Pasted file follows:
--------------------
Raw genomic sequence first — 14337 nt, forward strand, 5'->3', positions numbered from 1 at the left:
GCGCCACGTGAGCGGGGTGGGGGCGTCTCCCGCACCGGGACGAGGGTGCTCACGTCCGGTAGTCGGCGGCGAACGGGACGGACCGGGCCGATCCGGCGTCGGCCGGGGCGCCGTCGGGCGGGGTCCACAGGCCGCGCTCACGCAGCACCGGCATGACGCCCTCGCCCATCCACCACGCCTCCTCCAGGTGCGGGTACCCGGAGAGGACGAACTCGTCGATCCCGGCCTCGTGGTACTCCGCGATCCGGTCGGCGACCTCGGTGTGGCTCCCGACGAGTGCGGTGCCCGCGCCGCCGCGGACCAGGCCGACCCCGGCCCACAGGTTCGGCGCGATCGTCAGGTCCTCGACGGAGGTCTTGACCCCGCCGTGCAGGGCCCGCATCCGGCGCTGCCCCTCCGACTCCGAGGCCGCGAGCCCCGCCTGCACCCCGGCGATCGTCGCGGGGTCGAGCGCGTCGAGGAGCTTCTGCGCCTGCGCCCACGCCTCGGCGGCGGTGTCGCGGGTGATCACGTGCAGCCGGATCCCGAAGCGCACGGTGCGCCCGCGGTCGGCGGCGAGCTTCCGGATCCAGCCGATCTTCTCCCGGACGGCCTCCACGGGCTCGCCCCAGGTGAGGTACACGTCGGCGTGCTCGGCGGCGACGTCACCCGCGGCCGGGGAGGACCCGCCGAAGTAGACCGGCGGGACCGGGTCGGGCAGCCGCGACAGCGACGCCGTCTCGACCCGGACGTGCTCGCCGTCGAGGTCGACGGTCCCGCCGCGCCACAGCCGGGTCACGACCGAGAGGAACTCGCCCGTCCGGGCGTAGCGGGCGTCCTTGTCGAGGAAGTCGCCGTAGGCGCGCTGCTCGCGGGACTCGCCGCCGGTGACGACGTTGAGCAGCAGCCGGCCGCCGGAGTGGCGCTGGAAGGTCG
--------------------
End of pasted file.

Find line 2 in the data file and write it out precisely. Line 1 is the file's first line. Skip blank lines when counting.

GCGCCACGTGAGCGGGGTGGGGGCGTCTCCCGCACCGGGACGAGGGTGCTCACGTCCGGTAGTCGGCGGCGAACGGGACGGACCGGGCCGATCCGGCGTCGGCCGGGGCGCCGTCGGGCGGGGTCCACAGGCCGCGCTCACGCAGCACCGGCATGACGCCCTCGCCCATCCACCACGCCTCCTCCAGGTGCGGGTACCCGGAGAGGACGAACTCGTCGATCCCGGCCTCGTGGTACTCCGCGATCCGGTCGGCGACCTCGGTGTGGCTCCCGACGAGTGCGGTGCCCGCGCCGCCGCGGACCAGGCCGACCCCGGCCCACAGGTTCGGCGCGATCGTCAGGTCCTCGACGGAGGTCTTGACCCCGCCGTGCAGGGCCCGCATCCGGCGCTGCCCCTCCGACTCCGAGGCCGCGAGCCCCGCCTGCACCCCGGCGATCGTCGCGGGGTCGAGCGCGTCGAGGAGCTTCTGCGCCTGCGCCCACGCCTCGGCGGCGGTGTCGCGGGTGATCACGTGCAGCCGGATCCCGAAGCGCACGGTGCGCCCGCGGTCGGCGGCGAGCTTCCGGATCCAGCCGATCTTCTCCCGGACGGCCTCCACGGGCTCGCCCCAGGTGAGGTACACGTCGGCGTGCTCGGCGGCGACGTCACCCGCGGCCGGGGAGGACCCGCCGAAGTAGACCGGCGGGACCGGGTCGGGCAGCCGCGACAGCGACGCCGTCTCGACCCGGACGTGCTCGCCGTCGAGGTCGACGGTCCCGCCGCGCCACAGCCGGGTCACGACCGAGAGGAACTCGCCCGTCCGGGCGTAGCGGGCGTCCTTGTCGAGGAAGTCGCCGTAGGCGCGCTGCTCGCGGGACTCGCCGCCGGTGACGACGTTGAGCAGCAGCCGGCCGCCGGAGTGGCGCTGGAAGGTCG